THE Socio-Economic Rights and Accountability Project (SERAP) has asked the Independent National Electoral Commission (INEC) to urgently appoint an independent counsel to investigate allegations of electoral violence and bribery against state governors during the just concluded general elections.
The organisation, in a letter signed by its deputy director Kolawole Oluwadare on March 25, also urged the electoral body to “promptly and effectively investigate reports of electoral violence and other electoral offences committed during the general elections, and to identify suspected perpetrators and their sponsors, and ensure their effective prosecution, regardless of their political status or affiliations”.
Oluwadare said the perpetrators of election violence and their sponsors have clearly acted in violation of constitutional provisions, international standards and the Electoral Act.
“Section 52 of the Independent Corrupt Practices and Other Related Offences Act, allows INEC to seek the appointment of an independent counsel to investigate allegations of electoral violence and other electoral offences such as bribery that may have been committed by any state governors and/or their deputies.”
SERAP further added that INEC should seek collaboration with the Independent Corrupt Practices and Other Related Offences Commission (ICPC) and other law enforcement agencies to identify any politicians and their sponsors suspected to be responsible for electoral violence and other electoral offences during the elections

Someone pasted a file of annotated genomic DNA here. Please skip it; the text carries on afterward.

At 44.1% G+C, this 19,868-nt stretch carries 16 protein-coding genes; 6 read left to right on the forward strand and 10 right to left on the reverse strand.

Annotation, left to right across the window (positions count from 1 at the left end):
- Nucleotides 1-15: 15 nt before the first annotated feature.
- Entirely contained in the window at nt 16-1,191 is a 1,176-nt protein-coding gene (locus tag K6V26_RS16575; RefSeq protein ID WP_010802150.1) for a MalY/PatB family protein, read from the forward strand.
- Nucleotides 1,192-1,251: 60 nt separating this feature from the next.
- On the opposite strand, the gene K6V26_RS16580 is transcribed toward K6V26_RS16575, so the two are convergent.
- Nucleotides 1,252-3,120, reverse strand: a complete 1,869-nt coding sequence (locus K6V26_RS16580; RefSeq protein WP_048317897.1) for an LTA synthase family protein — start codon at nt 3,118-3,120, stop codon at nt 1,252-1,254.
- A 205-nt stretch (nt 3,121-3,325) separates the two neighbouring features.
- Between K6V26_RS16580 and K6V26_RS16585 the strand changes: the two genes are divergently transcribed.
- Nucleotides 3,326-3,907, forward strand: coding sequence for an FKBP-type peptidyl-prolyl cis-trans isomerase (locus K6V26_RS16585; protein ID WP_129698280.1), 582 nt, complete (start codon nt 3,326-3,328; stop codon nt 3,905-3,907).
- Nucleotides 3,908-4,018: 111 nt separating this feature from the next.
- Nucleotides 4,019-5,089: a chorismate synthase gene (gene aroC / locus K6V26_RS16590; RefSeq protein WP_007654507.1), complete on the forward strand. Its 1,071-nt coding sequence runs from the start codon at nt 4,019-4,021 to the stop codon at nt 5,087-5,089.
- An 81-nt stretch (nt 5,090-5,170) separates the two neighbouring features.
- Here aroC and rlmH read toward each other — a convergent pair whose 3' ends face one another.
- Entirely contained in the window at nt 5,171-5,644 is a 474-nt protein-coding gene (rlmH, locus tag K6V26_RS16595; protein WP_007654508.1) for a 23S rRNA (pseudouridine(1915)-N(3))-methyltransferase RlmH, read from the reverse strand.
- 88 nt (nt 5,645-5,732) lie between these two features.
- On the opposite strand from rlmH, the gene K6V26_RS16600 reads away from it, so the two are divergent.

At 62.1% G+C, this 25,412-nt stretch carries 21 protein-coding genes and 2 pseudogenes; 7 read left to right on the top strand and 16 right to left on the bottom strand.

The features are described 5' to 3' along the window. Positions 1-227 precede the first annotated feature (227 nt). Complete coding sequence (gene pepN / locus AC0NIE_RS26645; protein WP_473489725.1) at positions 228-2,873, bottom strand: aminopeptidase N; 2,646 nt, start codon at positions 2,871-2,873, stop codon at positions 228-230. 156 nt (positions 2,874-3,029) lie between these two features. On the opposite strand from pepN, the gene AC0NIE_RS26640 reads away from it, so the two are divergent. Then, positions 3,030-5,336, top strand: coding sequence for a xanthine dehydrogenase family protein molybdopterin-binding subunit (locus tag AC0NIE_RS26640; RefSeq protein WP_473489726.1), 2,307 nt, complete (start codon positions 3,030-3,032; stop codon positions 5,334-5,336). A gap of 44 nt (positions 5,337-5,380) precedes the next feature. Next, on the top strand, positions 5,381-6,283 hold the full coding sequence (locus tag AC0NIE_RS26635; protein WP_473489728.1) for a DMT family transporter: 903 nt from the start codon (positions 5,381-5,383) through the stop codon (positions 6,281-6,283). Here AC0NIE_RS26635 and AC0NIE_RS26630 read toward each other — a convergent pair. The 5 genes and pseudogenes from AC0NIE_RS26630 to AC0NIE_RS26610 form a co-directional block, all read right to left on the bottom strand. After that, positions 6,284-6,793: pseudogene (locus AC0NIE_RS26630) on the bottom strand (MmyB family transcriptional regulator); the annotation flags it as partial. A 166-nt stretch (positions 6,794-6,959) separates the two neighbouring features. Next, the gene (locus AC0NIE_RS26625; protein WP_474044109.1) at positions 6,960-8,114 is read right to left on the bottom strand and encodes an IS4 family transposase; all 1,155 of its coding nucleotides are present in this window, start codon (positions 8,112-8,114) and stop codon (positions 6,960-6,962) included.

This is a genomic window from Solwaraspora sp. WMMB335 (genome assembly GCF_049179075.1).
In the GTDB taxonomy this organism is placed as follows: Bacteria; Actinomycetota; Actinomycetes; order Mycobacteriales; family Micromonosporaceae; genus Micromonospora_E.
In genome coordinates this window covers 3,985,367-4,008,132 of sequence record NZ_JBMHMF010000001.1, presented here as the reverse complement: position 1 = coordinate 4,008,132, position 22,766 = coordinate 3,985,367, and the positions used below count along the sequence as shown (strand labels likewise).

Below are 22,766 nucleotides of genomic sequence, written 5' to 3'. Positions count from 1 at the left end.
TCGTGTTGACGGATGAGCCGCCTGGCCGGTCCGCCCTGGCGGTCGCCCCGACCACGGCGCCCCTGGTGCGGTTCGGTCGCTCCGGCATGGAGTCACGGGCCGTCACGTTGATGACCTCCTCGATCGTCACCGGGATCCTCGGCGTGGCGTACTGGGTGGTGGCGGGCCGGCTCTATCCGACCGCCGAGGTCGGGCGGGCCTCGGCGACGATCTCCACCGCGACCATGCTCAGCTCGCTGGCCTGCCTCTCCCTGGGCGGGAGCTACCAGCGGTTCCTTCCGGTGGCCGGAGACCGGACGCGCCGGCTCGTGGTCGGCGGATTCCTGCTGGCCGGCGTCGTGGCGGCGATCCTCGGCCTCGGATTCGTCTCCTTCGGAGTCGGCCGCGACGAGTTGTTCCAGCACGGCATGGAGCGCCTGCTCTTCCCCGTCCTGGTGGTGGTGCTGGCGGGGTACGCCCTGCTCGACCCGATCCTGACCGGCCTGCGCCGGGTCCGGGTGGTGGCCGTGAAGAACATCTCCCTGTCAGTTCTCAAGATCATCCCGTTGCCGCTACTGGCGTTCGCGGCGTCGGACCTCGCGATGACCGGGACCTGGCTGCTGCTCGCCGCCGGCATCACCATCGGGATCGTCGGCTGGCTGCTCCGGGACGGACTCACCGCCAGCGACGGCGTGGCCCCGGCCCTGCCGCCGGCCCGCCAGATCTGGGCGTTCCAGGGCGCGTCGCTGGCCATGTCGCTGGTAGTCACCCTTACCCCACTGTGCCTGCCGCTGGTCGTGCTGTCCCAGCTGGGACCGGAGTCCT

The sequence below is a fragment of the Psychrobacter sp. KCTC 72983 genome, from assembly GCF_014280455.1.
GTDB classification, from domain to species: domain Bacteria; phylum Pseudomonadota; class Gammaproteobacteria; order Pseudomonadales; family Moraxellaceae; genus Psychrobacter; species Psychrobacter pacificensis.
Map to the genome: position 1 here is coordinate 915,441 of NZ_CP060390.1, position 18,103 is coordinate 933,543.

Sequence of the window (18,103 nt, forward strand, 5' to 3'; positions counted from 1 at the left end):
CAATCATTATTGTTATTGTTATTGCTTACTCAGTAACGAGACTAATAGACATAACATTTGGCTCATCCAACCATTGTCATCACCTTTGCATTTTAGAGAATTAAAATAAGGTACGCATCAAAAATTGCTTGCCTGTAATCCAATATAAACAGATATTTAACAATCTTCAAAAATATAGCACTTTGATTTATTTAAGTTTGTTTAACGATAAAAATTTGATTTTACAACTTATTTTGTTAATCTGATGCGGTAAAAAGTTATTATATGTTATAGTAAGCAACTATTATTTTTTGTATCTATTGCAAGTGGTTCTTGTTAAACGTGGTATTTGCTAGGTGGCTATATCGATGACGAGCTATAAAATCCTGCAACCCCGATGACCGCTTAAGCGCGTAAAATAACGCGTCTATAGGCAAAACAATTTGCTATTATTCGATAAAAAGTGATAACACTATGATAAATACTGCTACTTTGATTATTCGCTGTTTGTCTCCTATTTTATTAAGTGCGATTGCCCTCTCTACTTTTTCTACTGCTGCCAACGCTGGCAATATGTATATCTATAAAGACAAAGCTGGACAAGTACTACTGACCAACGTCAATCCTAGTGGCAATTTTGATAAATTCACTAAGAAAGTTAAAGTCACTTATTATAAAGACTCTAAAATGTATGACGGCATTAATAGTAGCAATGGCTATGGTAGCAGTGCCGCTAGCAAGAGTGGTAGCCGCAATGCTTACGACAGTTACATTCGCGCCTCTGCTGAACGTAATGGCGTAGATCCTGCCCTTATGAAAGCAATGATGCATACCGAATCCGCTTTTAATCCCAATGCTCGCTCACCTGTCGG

Parts of the letter read: “Identifying, arresting, investigating and prosecuting those suspected of perpetrating electoral violence and other electoral offences during the 2023 general elections would act as a deterrent against electoral violence in future elections.
“We would be grateful if immediate steps are taken to implement the recommended measures within 7 days of the receipt and/or publication of this letter. If we have not heard from you by then, SERAP shall consider appropriate legal actions to compel INEC to comply with our request in the public interest.
“Acting swiftly to address the brazen impunity and reports of electoral violence and other electoral offences during the 2023 general elections would also send a strong message to politicians that the INEC under your leadership would not tolerate any infringement of the electoral process.
“Electoral violence is a threat to fair and representative elections. It is inconsistent and incompatible with the principles of democracy, the rule of law, transparency and accountability for politicians to allegedly use violence to disrupt the electoral process.
“When politicians and their sponsors decide to engage in electoral violence and other electoral offences rather than contest fairly for people’s votes, there are possibilities that such politicians will show a disregard for democratic rules and a disposition to adopt illegal means becomes inevitable.
“If voting is as important as INEC always claims it is, now is the time to take meaningful steps and action to end impunity for electoral violence and other electoral offences during elections.